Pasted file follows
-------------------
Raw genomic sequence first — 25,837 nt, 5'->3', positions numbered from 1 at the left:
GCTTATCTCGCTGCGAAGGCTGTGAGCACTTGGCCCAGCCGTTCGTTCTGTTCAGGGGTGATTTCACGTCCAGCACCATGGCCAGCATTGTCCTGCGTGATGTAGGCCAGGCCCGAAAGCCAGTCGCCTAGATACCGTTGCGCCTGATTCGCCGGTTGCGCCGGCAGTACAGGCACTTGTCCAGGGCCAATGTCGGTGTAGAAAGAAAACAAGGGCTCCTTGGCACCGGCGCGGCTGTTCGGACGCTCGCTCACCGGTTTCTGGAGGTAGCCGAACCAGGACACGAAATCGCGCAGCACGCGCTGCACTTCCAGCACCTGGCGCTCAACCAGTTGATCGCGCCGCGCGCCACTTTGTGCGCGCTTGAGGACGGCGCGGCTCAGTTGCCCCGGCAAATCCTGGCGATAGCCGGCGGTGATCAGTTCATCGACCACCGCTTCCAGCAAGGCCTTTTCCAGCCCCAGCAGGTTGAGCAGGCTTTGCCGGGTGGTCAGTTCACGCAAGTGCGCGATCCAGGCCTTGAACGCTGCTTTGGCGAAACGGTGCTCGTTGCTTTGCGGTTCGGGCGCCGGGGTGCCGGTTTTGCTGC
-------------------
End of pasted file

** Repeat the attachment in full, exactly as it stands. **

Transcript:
Raw genomic sequence first — 25,837 nt, 5'->3', positions numbered from 1 at the left:
GCTTATCTCGCTGCGAAGGCTGTGAGCACTTGGCCCAGCCGTTCGTTCTGTTCAGGGGTGATTTCACGTCCAGCACCATGGCCAGCATTGTCCTGCGTGATGTAGGCCAGGCCCGAAAGCCAGTCGCCTAGATACCGTTGCGCCTGATTCGCCGGTTGCGCCGGCAGTACAGGCACTTGTCCAGGGCCAATGTCGGTGTAGAAAGAAAACAAGGGCTCCTTGGCACCGGCGCGGCTGTTCGGACGCTCGCTCACCGGTTTCTGGAGGTAGCCGAACCAGGACACGAAATCGCGCAGCACGCGCTGCACTTCCAGCACCTGGCGCTCAACCAGTTGATCGCGCCGCGCGCCACTTTGTGCGCGCTTGAGGACGGCGCGGCTCAGTTGCCCCGGCAAATCCTGGCGATAGCCGGCGGTGATCAGTTCATCGACCACCGCTTCCAGCAAGGCCTTTTCCAGCCCCAGCAGGTTGAGCAGGCTTTGCCGGGTGGTCAGTTCACGCAAGTGCGCGATCCAGGCCTTGAACGCTGCTTTGGCGAAACGGTGCTCGTTGCTTTGCGGTTCGGGCGCCGGGGTGCCGGTTTTGCTGC